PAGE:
North Korea Warns of a Hydrogen Bomb Test amid US Threats

Featured North Korea Warns of a Hydrogen Bomb Test amid US Threats

A senior North Korean officials warned of “the most powerful detonation” of a hydrogen bomb over the Pacific if the country felt hostility from the United States.

A senior North Korean diplomat warned that the United States could witness a hydrogen bomb test over the Pacific Ocean unless discussion of military intervention ceased.

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This latest development comes amid joint U.S.-South Korea war games and a heavy navy presence in the Pacific ahead of U.S. President Donald Trump’s visit to the region. Trump’s visit is expected to solidify regional commitments to security against North Korea, which the U.S. sees as a threat.

During a session of the United Nations General Assembly last month, North Korean Foreign Minister Ri Yong-ho said that Pyongyang would conduct “the most powerful detonation” of a hydrogen bomb over the Pacific if the country felt hostility.

“The foreign minister is very well aware of the intentions of our supreme leader, so I think you should take his words literally,” said Ri Yong Pil, a senior diplomat in North Korea’s Foreign Ministry, to CNN, warning that North Korea “has always brought its words into action.”

Members of the international community, including Russian Foreign Minister Sergey Lavrov, have accused the U.S. of stoking nuclear tensions through decertifying the Iran nuclear deal, despite no evidence of noncompliance, and aggression against North Korea.

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The U.S. House of Representatives passed the ‘The Otto Warmbier North Korea Nuclear Sanctions Act’ that would level the “harshest sanctions ever” against North Korea. The sanctions would also target international business partners of North Korea, most importantly China, if signed into law.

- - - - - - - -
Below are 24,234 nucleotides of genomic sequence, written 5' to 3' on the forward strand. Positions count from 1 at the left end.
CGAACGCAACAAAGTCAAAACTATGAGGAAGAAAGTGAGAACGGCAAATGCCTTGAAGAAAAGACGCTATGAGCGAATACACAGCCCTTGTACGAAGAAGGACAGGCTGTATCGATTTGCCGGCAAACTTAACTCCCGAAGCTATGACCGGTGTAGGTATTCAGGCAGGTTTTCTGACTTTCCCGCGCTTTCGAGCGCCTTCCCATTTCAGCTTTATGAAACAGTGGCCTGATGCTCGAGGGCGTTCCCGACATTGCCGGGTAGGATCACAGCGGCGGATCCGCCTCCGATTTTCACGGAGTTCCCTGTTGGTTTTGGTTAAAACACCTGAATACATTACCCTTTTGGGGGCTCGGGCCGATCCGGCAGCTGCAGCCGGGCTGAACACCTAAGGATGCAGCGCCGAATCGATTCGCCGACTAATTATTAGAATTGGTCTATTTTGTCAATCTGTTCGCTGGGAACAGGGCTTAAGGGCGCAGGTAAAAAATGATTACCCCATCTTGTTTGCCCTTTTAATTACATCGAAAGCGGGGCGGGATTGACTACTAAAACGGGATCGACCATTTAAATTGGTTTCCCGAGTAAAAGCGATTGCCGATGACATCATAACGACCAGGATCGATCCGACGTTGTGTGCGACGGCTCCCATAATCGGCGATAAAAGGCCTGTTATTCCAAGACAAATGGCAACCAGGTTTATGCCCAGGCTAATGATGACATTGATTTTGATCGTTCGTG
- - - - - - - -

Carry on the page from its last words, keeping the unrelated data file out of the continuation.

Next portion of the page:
President Trump has also coupled sanctions with threatening words.

“You would be shocked to see how totally prepared we are if we need to be,” Trump said in a FOX News interview. “Would it be nice not to do that (military intervention)? The answer is yes.”

Trump, in a conference with top military officials, called present tensions “the calm before the storm.”

“The U.S. is talking about a military option and even practicing military moves. They’re pressuring us on all fronts with sanctions. If you think this will lead to diplomacy, you’re deeply mistaken,” Ri said.

The U.S. has bolstered its military presence around the Korean peninsula since the war of words began. The U.S. military has also put nuclear-capable B-52 bombers on a 24-hour alert, which has not happened since the end of the Cold War.

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“The joint military exercises conducted by the U.S. one after another all the year round on the Korean peninsula are clearly aggressive war exercises in their nature and scale,” Ja Song-nam, North Korea's Permanent Representative to the United Nations, said in a letter to Francois Delattre, the current President of the United Nations Security Council.

“No other country in the world than the DPRK (North Korea) has ever been subjected to such an extreme and direct nuclear threat from the U.S. for such a long time and witnessed on its door such nuclear war exercises which are the most vicious and ferocious in their scale, style, aim and essence,” the letter continued.

With building tensions, the international community has encouraged dialogue between both sides. China introduced a “double freeze” tactic, identical to previous North Korean proposals, that would see North Korea end its nuclear program in exchange for promises by the U.S. to end hostility. The U.S. denied this plan as it has done in the past.

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